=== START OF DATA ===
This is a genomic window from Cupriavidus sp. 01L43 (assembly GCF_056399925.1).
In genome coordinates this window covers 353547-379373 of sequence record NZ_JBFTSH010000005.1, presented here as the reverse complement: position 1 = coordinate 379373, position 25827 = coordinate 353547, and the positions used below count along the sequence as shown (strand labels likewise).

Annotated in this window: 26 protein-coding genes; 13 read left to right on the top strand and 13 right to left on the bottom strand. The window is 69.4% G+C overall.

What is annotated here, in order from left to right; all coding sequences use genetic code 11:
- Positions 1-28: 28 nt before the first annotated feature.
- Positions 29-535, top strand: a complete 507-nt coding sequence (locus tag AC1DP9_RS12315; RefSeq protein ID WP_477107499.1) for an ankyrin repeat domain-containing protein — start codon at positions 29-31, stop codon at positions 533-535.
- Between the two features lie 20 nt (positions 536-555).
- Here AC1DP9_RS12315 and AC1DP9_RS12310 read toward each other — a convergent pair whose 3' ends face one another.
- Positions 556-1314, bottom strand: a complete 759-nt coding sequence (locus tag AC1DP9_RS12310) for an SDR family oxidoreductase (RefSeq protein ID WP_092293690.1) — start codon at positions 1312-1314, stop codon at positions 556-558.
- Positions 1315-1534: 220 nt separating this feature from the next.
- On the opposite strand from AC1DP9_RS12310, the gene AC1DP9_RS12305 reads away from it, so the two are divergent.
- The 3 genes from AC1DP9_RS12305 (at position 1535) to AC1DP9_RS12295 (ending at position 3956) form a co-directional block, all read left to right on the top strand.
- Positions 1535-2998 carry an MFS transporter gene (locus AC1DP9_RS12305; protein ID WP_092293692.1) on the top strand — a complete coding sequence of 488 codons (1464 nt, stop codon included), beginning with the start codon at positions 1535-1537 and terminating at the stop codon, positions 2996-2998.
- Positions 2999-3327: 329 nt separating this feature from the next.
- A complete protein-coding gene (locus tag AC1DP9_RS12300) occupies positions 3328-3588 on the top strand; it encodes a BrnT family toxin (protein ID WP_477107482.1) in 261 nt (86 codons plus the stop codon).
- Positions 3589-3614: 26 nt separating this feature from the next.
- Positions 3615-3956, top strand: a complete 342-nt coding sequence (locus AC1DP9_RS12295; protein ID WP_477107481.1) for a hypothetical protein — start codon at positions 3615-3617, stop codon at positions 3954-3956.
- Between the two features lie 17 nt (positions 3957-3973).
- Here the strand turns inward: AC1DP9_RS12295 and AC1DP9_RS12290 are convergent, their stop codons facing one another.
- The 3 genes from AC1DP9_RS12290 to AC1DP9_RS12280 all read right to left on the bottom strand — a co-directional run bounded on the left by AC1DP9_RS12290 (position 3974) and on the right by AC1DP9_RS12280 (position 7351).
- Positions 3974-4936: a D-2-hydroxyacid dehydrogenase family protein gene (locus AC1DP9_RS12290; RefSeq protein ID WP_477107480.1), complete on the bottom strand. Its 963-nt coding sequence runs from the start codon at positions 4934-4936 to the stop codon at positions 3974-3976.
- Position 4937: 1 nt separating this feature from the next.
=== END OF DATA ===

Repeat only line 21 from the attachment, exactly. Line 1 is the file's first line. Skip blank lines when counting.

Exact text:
- Positions 3974-4936: a D-2-hydroxyacid dehydrogenase family protein gene (locus AC1DP9_RS12290; RefSeq protein ID WP_477107480.1), complete on the bottom strand. Its 963-nt coding sequence runs from the start codon at positions 4934-4936 to the stop codon at positions 3974-3976.